I paid my respects to the ground where the old cemetery was, feeding the land, the plants, the trees that were fed in part by the ancestors’ bodies that were laid in the earth there. I walked up the hill to the grounds of the newer cemetery. I entered through the gate into one of the largest, still existing, Jewish cemeteries in Eastern Europe. I wandered through the place, taking in the enormity of the history represented there. I came upon the sanctuary ruins, a beautiful vestige of the culture that gave immense honor to the ancestors. I gave prayer and song and food offerings to the spirit of the place. I felt that spirit feasting with the hunger of one who had not been fed in a long time.
My ritual in this place went longer than I had thought. By the time I was done, the sun had set, and upon reaching the entrance again, I found myself locked in with no one around to ask to unlock the gate. The fence was high, and unclimbable around the entrance of the cemetery. Night was spreading its blanket of darkness quickly, and I squirmed a bit in my skin at the thought of being stuck here all night. I walked up and across the main rows to the other walls, looking for a spot that seemed climbable. I felt the place beginning to wake up as night came on stronger. Finally I found a low spot on the north wall. With a bit of scrambling, I was up and over the cemetery wall, just in time before an invisible something wrapped itself around my ankle, inviting me to stay the night feeding it with my presence.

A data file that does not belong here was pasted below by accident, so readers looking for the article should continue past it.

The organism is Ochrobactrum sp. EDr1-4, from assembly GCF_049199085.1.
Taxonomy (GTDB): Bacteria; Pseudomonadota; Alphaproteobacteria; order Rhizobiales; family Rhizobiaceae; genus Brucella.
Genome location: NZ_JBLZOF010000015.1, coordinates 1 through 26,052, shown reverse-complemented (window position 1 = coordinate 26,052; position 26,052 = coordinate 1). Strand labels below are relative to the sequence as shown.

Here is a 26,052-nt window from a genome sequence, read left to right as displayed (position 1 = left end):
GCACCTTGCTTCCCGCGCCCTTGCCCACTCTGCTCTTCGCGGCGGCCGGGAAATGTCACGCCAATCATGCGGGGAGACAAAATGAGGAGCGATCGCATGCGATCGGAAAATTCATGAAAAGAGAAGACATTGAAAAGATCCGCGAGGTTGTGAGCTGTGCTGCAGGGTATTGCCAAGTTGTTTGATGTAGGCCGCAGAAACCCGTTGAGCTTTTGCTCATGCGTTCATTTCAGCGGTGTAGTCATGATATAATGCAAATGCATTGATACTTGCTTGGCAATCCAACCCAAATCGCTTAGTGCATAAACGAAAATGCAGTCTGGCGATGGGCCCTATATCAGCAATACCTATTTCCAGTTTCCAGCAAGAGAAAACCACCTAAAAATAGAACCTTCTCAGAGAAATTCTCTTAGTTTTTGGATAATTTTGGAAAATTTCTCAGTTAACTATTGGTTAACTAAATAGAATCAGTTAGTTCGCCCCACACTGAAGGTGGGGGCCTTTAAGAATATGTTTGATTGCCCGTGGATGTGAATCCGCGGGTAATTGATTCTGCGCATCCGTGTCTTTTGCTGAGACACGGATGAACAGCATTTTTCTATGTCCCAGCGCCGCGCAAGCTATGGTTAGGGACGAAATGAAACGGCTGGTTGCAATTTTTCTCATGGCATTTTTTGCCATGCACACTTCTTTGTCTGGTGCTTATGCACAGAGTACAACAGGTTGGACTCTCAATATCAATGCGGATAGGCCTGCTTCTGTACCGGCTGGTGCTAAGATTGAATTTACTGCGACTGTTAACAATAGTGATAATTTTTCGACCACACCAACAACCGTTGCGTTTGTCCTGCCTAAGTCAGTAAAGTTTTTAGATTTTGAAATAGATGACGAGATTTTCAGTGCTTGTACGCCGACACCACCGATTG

At this point, with the delay of having to find an unorthodox exit out of the cemetery grounds, I was late to meet my hosts and their friends for a birthday dinner they had invited me to join. My hosts were a couple who I met when I was back in Odessa. The woman, Aleksandra, was from Kishinev. The man, Stan, was from Ukraine and had moved to Kishinev a few years back. Stan was very interested in learning what he could about Jewish culture from me. I was pretty much the first Jewish person he ever got to know (that he is aware of; many Jews still in the former Soviet Union hide their Jewish identity even from friends).